wastewater infrastructure
Wastewater infrastructure collage. (From left to right) City of Saskatoon; City of Calgary; City of Montreal; City of St. John’s; Municipality of Halton; City of Toronto; City of Regina; Township of Esquimalt; City of Winnipeg.

Statistics Canada has released its latest survey data relating to wastewater infrastructure across the country.

The 2016 data, released last week, covers categories that include levels of municipal ownership, and how many municipalities have asset management plans. It details the amount of Canada’s wastewater infrastructure, as well as respective age and condition.

Canada’s wastewater infrastructure asset numbers 

  • 1,259 wastewater treatment facilities
  • 1,244 lagoon systems
  • 6,104 wastewater pump stations
  • 4,762 wastewater lift stations
  • 685 wastewater storage tanks

Additionally, there are 142,878 kilometres of sewer pipes, enough to cross Canada 15 times at its widest point. 80.6% of these have a diameter smaller than 450 millimetres. There are also 8,616 kilometres of sanitary forcemains belonging to municipal and regional governments.

Wastewater Asset Ownership

Municipalities owned more than 80% of all types of wastewater assets. Urban municipalities owned the majority of wastewater pump stations (70.6%) and wastewater lift stations (54.1%), while these same municipalities accounted for smaller shares of wastewater treatment plants (45.9%), wastewater storage tanks (34.9%), and lagoon systems (29.1%).

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Urban municipalities also owned more than four-fifths of almost every type of municipally-owned sewer pipe, as well as over two-thirds (68.8%) of municipally-owned sanitary forcemains.

Asset Management Plans 

  • 38.3% of Canadian wastewater asset owners had asset plans in 2016
  • 48.2% of owners without plans expected to have one within four years
  • 80.1% of owners in Ontario had a wastewater asset management plan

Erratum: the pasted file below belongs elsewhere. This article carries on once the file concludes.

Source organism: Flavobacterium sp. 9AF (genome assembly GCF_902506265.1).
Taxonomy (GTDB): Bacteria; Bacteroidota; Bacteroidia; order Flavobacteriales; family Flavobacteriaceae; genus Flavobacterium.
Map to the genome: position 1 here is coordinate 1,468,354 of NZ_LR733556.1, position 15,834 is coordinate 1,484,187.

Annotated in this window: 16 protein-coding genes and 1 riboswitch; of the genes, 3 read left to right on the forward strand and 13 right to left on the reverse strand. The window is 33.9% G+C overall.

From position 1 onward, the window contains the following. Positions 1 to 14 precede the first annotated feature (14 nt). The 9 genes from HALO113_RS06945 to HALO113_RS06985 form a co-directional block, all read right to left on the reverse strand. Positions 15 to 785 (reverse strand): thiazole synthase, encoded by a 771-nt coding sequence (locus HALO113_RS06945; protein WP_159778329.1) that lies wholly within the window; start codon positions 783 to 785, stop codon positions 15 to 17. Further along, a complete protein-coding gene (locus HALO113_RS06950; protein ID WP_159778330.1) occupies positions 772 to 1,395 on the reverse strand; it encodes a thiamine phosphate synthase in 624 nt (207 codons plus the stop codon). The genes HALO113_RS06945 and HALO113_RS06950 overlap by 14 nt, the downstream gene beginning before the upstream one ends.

• 23% of owners that have a plan update it every year
  • 31% update their plan every two to four years
  • 37.5% update their plan every five years or more. 

Wastewater assets built after 1999 

  • 42.8% of wastewater storage tanks
  • 37.7% of wastewater treatment plants
  • 36.8% of wastewater lift stations
  • 28.7% of wastewater pump stations
  • 25.8% of lagoon systems
  • 43.8% of sanitary forcemains

Each category underwent the most growth between 1970 and 1999.

Wastewater infrastructure condition & lifespan

According to the owners of the assets, 83.5% of wastewater storage tanks were most frequently reported to be in good or very good physical condition. Less than 15% of each asset type were reported to be in poor or very poor condition.

Among the provinces and territories, 93.8% of wastewater treatment plants in Prince Edward Island were reported to be in good or very good condition, while 21.5% of wastewater treatment plants in Alberta were reported to be in poor or very poor condition. Meanwhile, 96.5% of wastewater pump stations in Prince Edward Island were reported to be in good or very good condition, while 13.7% of wastewater pump stations in Ontario were reported to be in poor or very poor condition.

Among non-linear wastewater infrastructure assets built in 2016, wastewater pump stations had the longest average expected useful life (42 years), while the other types were expected to last from 27 years to 31 years on average, depending on the asset type.

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